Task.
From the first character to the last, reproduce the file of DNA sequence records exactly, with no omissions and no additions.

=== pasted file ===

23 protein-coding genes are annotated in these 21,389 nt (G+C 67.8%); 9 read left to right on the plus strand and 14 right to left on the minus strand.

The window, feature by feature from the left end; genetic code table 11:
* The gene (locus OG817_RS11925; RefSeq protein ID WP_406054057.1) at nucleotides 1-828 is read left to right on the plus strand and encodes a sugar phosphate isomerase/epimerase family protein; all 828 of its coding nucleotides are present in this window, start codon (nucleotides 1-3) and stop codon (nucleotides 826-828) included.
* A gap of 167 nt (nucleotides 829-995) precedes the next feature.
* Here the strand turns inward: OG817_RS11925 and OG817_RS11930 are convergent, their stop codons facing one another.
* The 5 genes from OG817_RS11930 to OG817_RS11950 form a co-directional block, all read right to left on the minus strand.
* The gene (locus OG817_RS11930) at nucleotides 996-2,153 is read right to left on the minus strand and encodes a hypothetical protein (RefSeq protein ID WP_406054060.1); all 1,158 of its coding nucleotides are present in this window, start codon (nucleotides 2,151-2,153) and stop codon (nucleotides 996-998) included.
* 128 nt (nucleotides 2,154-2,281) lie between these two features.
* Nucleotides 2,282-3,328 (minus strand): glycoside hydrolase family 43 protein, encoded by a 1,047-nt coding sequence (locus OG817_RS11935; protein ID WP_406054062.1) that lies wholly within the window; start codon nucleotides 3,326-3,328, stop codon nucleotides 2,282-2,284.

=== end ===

23 protein-coding genes are annotated in these 21,389 nt (G+C 67.8%); 9 read left to right on the plus strand and 14 right to left on the minus strand.

The window, feature by feature from the left end; genetic code table 11:
* The gene (locus OG817_RS11925; RefSeq protein ID WP_406054057.1) at nucleotides 1-828 is read left to right on the plus strand and encodes a sugar phosphate isomerase/epimerase family protein; all 828 of its coding nucleotides are present in this window, start codon (nucleotides 1-3) and stop codon (nucleotides 826-828) included.
* A gap of 167 nt (nucleotides 829-995) precedes the next feature.
* Here the strand turns inward: OG817_RS11925 and OG817_RS11930 are convergent, their stop codons facing one another.
* The 5 genes from OG817_RS11930 to OG817_RS11950 form a co-directional block, all read right to left on the minus strand.
* The gene (locus OG817_RS11930) at nucleotides 996-2,153 is read right to left on the minus strand and encodes a hypothetical protein (RefSeq protein ID WP_406054060.1); all 1,158 of its coding nucleotides are present in this window, start codon (nucleotides 2,151-2,153) and stop codon (nucleotides 996-998) included.
* 128 nt (nucleotides 2,154-2,281) lie between these two features.
* Nucleotides 2,282-3,328 (minus strand): glycoside hydrolase family 43 protein, encoded by a 1,047-nt coding sequence (locus OG817_RS11935; protein ID WP_406054062.1) that lies wholly within the window; start codon nucleotides 3,326-3,328, stop codon nucleotides 2,282-2,284.